An obscure counterterrorism authority has been used to create and control proxy forces throughout the war on terror—its use across Africa and Asia points to broader interpretations of the 2001 AUMF and the president’s inherent authority to use force than previously disclosed.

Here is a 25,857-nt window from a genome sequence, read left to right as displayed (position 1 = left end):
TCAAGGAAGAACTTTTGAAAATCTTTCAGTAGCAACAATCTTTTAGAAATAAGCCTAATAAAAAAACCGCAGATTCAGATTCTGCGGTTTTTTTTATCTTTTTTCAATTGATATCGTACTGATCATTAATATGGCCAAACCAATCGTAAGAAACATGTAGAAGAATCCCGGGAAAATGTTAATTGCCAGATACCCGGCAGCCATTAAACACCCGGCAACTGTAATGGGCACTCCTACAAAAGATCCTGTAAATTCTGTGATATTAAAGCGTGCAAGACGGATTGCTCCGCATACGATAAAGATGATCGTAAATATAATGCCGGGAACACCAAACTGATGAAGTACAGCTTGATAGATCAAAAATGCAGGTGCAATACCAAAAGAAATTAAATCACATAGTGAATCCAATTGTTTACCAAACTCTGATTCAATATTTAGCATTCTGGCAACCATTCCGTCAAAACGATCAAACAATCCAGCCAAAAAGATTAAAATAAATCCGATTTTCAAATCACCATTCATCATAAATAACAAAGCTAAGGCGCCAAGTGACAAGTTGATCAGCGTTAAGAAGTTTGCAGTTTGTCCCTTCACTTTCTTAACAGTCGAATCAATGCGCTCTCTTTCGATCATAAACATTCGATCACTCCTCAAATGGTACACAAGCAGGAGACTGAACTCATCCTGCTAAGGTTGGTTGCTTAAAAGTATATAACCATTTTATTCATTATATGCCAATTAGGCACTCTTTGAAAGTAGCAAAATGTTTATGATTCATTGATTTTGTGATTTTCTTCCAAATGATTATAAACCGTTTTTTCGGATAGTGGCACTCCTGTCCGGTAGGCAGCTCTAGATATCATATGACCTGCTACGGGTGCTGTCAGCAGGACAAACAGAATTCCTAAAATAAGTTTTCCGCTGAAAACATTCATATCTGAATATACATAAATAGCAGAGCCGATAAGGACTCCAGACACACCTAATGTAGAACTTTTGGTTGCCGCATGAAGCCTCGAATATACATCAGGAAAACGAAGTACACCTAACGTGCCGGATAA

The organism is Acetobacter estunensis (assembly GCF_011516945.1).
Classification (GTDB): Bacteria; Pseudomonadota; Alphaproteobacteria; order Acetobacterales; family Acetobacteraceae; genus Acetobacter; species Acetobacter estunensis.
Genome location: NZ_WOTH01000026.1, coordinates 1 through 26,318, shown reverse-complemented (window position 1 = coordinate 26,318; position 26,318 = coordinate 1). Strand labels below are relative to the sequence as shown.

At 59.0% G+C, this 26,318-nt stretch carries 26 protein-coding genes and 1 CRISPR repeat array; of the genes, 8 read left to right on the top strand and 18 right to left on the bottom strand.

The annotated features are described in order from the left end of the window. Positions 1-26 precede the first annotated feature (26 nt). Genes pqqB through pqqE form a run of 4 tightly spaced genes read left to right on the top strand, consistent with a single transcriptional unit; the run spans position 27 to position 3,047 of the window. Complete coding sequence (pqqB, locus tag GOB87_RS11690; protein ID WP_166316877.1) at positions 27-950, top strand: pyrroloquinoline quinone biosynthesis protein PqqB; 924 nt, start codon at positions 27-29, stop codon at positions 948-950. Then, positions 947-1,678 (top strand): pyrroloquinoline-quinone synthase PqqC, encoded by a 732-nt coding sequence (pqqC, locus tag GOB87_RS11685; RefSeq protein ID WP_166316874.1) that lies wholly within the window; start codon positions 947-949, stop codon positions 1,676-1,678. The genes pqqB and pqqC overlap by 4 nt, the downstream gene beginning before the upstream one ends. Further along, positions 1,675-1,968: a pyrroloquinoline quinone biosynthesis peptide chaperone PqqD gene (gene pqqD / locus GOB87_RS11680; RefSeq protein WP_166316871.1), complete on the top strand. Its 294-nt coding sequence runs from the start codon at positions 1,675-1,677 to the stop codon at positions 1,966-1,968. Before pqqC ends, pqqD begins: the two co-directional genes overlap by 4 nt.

Throughout history, presidents and congresses have jockeyed for control over war powers. Article I of the Constitution grants Congress the exclusive authority to declare war, while Article II names the President as “Commander in Chief” of the army, navy and militia. The jockeying reached a watershed moment of congressional assertiveness with the passage of the 1973 War Powers Act. Since then, however, presidential war-making power has been in a state of near-constant expansion—an expansion only accelerated by overseas counterterrorism actions and recent presidential military actions in Libya and Syria.